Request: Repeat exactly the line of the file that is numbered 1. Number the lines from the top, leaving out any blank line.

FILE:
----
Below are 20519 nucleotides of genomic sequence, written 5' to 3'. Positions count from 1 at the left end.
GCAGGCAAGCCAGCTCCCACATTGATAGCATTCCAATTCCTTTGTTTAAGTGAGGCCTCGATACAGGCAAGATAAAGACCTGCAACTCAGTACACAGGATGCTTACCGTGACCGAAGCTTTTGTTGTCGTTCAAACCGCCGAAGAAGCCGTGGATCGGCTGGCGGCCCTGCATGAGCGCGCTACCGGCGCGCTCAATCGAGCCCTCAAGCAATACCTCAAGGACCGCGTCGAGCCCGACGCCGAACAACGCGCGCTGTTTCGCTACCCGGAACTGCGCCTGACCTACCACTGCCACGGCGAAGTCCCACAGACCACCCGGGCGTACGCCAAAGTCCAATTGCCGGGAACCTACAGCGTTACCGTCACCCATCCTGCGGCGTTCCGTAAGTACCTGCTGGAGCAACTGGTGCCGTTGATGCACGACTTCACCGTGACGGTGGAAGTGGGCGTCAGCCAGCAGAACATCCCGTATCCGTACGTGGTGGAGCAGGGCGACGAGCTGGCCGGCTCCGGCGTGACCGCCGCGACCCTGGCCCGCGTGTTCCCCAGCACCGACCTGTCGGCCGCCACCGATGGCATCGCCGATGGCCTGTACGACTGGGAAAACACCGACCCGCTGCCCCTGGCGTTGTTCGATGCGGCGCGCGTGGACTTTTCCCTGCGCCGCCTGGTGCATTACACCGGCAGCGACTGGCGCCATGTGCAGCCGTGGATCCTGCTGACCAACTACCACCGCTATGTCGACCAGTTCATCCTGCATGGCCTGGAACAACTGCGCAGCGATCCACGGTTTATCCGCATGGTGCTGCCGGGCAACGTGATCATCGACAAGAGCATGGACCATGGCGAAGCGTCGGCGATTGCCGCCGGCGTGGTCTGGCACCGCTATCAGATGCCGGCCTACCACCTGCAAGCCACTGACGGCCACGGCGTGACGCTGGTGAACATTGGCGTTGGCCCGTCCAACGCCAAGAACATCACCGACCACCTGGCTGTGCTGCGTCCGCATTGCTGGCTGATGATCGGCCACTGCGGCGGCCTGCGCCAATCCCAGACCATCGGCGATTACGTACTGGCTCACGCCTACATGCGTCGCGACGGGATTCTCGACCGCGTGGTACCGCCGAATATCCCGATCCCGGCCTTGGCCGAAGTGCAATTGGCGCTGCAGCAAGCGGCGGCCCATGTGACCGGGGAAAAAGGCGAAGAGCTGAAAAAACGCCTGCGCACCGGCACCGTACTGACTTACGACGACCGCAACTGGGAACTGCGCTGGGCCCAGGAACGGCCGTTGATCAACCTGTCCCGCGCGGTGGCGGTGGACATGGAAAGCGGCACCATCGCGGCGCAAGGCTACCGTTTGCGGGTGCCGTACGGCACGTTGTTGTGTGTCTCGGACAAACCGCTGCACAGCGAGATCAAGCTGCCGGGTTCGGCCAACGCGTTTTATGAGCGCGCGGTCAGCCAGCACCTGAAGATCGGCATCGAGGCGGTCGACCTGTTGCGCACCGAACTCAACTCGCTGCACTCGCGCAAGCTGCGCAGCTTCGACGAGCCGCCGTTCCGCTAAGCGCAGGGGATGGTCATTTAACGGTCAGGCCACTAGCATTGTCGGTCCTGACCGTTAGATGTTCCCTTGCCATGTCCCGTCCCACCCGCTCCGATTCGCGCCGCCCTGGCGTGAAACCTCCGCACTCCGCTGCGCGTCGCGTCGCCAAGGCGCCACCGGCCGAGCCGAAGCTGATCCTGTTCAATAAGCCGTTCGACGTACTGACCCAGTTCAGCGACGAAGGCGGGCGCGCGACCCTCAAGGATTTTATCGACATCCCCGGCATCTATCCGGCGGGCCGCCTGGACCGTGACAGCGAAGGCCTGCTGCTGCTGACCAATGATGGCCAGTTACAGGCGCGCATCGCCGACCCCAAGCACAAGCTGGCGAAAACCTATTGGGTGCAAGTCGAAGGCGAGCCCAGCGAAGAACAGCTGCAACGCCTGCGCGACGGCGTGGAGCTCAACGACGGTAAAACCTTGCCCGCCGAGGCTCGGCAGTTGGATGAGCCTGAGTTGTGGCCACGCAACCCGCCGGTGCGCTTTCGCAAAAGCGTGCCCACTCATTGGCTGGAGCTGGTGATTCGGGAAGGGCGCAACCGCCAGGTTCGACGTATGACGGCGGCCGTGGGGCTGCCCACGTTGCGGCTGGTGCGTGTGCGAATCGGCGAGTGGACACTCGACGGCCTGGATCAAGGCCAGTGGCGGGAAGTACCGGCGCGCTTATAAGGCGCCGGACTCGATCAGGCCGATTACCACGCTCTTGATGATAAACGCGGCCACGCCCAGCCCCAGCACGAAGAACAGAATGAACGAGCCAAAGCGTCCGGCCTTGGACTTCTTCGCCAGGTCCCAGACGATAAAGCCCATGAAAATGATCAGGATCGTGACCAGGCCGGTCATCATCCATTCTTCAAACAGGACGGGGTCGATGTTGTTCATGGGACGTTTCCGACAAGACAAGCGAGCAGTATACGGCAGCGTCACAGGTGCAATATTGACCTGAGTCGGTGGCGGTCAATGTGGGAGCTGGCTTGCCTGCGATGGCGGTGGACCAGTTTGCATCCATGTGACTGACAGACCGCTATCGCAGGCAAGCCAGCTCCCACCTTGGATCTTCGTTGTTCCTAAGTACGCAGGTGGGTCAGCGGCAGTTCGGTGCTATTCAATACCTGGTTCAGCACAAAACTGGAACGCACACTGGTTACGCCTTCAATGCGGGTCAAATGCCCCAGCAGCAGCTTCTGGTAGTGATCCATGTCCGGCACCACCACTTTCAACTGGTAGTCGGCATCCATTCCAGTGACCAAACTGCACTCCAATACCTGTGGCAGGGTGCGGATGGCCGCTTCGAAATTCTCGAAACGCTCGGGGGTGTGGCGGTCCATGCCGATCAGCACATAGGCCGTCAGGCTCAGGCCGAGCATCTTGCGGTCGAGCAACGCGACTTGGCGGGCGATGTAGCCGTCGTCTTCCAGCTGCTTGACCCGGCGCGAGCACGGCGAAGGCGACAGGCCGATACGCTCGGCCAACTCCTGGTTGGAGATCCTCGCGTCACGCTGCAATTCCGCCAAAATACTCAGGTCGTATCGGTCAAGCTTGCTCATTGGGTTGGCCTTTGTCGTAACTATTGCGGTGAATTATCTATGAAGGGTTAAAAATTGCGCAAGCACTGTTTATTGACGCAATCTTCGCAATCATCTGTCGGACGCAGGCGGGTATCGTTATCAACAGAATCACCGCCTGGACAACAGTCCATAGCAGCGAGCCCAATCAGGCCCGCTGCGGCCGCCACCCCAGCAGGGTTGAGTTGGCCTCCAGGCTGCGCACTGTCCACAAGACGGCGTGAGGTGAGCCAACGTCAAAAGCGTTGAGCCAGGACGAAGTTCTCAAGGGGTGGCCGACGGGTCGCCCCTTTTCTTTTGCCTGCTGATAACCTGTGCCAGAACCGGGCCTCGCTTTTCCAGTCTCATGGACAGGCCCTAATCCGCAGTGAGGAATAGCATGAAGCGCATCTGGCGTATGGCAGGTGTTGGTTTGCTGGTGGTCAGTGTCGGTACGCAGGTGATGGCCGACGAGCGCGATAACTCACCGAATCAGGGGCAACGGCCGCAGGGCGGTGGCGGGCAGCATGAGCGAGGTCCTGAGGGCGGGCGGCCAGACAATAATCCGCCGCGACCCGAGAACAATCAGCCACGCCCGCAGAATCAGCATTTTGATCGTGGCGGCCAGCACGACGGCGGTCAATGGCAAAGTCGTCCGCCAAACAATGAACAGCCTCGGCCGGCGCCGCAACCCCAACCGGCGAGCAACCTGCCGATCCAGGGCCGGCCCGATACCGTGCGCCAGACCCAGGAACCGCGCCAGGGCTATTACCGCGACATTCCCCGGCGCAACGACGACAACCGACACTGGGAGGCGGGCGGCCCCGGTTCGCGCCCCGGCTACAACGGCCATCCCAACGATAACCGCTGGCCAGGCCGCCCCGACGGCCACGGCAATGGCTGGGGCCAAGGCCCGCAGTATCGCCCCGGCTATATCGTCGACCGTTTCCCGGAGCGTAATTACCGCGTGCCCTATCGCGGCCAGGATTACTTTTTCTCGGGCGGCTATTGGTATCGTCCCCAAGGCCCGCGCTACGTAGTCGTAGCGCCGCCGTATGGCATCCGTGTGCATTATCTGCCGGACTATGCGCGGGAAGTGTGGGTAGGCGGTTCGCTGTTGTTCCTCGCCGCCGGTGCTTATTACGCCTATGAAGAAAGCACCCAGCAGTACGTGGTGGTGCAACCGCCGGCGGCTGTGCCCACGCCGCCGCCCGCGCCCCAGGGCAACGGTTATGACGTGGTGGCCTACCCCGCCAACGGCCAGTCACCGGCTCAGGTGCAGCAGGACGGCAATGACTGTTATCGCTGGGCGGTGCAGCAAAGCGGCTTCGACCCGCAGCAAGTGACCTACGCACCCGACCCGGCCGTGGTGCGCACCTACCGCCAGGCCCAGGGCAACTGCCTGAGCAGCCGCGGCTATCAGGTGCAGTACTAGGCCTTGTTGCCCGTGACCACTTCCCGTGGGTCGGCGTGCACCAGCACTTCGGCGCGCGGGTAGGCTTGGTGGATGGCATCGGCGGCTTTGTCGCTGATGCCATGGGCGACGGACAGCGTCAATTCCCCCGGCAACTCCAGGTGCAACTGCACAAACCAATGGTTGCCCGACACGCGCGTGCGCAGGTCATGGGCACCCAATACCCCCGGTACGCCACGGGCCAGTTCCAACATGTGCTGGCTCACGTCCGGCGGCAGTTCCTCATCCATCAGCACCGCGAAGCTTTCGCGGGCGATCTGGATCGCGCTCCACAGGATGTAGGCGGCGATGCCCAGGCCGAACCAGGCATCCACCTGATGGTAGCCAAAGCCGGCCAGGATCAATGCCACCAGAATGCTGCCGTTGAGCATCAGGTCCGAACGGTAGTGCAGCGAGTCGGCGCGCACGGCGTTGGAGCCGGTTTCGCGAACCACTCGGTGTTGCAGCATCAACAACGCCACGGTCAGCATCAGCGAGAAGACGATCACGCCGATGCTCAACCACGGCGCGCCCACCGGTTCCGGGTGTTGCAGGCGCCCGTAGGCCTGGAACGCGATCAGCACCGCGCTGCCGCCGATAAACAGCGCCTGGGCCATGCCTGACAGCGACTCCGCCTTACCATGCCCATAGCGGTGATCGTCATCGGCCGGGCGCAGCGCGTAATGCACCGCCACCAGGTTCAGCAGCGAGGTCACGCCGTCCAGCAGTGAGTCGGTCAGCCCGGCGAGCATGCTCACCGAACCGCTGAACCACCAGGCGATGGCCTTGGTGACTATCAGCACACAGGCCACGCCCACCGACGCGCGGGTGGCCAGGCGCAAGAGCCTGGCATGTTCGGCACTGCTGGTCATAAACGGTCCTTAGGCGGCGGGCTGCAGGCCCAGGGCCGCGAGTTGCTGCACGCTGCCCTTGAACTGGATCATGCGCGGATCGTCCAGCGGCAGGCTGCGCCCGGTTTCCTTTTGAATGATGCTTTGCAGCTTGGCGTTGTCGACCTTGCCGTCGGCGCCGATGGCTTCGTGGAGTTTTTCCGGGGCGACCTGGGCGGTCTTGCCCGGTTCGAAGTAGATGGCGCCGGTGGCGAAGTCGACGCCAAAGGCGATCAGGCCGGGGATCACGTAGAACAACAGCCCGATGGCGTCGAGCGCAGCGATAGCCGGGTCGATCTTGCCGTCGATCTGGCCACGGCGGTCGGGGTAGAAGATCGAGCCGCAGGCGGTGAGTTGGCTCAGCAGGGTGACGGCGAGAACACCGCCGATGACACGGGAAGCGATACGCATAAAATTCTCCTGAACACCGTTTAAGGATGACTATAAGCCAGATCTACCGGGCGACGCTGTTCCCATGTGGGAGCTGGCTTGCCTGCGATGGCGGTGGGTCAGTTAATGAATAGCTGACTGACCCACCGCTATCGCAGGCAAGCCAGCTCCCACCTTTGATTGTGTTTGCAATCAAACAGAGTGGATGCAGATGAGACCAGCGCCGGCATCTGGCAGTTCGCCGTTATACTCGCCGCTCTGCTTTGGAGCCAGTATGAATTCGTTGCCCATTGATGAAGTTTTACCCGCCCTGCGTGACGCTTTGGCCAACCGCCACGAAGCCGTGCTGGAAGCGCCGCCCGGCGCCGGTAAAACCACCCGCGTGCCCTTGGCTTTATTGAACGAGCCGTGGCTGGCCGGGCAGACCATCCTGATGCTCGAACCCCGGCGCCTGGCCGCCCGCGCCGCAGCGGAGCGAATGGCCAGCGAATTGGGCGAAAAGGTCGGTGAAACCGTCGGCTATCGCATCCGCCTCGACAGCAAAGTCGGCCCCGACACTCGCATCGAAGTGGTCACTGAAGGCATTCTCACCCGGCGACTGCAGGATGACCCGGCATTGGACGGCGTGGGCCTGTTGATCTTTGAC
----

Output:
Below are 20519 nucleotides of genomic sequence, written 5' to 3'. Positions count from 1 at the left end.